Ford Ranger Raptor still on the cards

Ford Raptor

A tougher Ford Ranger is still in the picture for Aussie showrooms. Ford Australia has admitted that high-end models account for nearly three quarters of Ranger sales, and it would not rule out a Ranger Raptor model joining the line-up.

Ford has applied to trademark the names ‘Ford Ranger Raptor’ and ‘Ranger Raptor’ in Australia, adding credence to rumours of a hotter Ford Performance version landing on our shores.

Wheels believes the likely introduction of Ranger to the US market for 2019 could provide the impetus for a junior Raptor model in the Ford family, under the Ford F-150 Raptor.

Ford Performance has committed to developing 12 new models by 2020. So far, it claims delivery of eight including; the F-150 Raptor, Ford GT, Fiesta ST, Focus ST, Focus RS, and Shelby GT350 and GT350R Mustangs.

As reported in the April issue of Wheels, the Ranger Raptor will likely get power and suspension upgrades and extensive bodywork changes – at a price. Expect to pay upwards of $80K.

Ford -Ranger -Raptor -rear -utilityDrivetrain specifics are not yet confirmed. Ford could continue to use the 3.2-litre five-cylinder turbo diesel or one of the latest petrol engines, such as the 242kW 2.7-litre turbo, in the F150.

“XLT and Wildtrak models make up approximately 70 percent of Ranger sales in Australia,” said Jasmine Mobarek, brand communications manager at Ford Australia.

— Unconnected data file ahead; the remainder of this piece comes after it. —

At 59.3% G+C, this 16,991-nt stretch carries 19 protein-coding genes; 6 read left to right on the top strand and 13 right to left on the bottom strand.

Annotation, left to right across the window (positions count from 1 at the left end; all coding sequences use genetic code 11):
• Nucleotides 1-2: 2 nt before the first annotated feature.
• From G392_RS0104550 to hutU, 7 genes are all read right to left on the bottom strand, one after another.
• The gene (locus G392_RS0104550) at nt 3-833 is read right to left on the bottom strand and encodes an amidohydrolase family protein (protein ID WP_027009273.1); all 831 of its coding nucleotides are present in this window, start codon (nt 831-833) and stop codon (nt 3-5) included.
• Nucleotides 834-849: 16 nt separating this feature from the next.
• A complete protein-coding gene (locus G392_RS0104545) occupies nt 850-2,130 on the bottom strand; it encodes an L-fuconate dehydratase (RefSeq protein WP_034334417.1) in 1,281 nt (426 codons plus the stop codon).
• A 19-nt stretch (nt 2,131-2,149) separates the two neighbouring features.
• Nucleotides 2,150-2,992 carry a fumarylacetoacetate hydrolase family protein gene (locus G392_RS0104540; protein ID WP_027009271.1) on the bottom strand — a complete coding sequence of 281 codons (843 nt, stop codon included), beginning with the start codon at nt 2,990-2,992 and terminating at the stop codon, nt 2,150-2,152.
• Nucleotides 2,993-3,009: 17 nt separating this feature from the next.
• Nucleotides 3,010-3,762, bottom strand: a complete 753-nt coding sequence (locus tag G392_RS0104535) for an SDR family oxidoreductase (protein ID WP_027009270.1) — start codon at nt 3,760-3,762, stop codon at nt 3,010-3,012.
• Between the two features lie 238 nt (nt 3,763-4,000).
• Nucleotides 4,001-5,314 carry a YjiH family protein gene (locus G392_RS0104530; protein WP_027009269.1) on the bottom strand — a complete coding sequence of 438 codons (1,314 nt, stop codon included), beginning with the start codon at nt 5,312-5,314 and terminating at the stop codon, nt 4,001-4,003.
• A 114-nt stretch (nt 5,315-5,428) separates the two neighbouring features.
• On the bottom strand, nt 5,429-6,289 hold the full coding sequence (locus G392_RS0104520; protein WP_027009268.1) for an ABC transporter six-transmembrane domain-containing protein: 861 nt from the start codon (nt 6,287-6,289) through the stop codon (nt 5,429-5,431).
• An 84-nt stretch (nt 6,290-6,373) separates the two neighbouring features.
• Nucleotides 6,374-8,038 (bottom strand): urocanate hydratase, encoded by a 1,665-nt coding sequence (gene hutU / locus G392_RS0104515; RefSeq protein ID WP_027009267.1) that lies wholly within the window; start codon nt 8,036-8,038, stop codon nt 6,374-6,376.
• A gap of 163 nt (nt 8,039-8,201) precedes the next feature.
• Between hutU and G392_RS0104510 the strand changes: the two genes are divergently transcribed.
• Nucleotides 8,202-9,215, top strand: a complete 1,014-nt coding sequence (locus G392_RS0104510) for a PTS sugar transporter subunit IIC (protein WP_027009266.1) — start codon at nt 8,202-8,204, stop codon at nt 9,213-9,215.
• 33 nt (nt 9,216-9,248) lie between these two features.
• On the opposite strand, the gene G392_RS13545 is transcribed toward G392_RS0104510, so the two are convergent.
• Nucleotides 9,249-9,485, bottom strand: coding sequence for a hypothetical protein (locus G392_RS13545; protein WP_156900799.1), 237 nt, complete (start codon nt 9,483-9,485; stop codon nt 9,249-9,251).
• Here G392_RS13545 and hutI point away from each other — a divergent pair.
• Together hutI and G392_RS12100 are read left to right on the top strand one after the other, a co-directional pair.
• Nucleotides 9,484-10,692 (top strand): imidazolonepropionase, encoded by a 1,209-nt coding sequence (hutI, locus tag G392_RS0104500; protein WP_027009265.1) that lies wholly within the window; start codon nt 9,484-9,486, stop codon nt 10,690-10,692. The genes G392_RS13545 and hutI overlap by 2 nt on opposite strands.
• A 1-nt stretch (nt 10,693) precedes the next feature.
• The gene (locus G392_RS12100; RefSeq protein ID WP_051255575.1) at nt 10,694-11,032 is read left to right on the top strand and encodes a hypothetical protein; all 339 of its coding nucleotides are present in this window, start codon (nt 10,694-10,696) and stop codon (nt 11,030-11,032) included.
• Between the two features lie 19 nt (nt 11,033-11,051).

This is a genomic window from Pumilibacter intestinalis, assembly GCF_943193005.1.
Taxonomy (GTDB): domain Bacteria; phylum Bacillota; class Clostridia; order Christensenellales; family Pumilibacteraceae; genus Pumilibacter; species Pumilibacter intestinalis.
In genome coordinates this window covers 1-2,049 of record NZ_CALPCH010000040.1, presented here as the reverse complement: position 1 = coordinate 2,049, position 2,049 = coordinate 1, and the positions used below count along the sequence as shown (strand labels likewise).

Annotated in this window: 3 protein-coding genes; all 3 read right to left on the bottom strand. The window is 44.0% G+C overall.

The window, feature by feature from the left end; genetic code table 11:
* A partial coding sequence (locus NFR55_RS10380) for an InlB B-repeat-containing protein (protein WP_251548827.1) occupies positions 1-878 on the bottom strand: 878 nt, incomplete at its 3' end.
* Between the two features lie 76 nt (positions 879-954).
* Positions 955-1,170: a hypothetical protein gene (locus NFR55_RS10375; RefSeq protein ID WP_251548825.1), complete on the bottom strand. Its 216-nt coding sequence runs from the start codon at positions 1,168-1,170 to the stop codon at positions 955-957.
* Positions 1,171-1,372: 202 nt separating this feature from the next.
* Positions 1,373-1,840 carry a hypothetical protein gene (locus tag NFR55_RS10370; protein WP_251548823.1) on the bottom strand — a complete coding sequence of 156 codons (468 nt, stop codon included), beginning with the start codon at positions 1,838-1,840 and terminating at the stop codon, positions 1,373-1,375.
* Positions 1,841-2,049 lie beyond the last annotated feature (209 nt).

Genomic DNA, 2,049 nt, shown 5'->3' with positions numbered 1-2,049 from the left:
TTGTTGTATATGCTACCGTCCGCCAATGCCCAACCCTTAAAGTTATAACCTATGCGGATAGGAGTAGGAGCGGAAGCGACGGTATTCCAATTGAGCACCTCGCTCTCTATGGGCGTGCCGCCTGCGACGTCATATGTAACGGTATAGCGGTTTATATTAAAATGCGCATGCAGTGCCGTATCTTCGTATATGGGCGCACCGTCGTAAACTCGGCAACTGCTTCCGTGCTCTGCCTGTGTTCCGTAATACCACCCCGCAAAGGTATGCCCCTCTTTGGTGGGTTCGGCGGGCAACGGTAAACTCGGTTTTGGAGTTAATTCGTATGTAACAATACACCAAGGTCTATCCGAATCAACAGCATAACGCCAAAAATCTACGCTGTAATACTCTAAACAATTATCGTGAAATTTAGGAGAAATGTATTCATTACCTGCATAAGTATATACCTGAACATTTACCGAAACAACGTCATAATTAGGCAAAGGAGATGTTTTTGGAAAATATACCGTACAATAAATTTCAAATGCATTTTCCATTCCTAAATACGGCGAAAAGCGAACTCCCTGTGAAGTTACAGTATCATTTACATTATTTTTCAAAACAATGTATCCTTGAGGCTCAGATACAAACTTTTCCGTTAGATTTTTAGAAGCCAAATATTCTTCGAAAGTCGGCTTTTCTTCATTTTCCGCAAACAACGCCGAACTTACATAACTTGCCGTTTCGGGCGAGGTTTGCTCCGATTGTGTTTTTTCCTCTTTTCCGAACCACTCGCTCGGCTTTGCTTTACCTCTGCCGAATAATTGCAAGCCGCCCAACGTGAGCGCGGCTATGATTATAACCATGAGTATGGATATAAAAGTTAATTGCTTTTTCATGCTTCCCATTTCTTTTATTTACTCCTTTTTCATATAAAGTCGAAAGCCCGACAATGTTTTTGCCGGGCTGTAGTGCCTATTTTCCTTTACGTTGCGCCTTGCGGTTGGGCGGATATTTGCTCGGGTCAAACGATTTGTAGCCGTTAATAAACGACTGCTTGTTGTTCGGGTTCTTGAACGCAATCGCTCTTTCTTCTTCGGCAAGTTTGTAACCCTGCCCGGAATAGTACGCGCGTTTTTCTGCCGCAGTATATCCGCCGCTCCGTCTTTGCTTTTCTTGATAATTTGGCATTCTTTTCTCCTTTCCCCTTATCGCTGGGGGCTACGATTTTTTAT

“What that demonstrates for us is customers are willing to put their hard-earned dollars behind those high-end vehicles, because it’s not just a workhorse anymore. It crosses work and play.”

Ranger has been as high as third on the new car best-sellers list in Australia this year.

It’s possible we’ll see a Raptor variant appear in the current Ranger line-up, or it may have to wait until the all-new Ranger, due in 2019.

Ford -Ranger -WildtrakReports are firming up rumours about Ford’s plan to build next-gen Ranger in the US for the American market. The Australian designed and engineered Ranger is already sold in 180 countries globally.

Stateside, Ford’s full-size F-Series utes remain as popular as ever, though smaller, style side variants from General Motors, Toyota and Honda are working their way up sales ladders. Ford dealerships in Australia do not offer the F-Series to buyers, however, right-hand drive converted models are available through third parties.

Ford USA has not had a vehicle competing in the mid-size truck segment since it stopped selling its own Ranger in 1999.

It is also probable we’ll see Ford Everest – the Aussie-developed SUV version of Ranger – rebadged as the Ford Bronco and built in the US for the American market.

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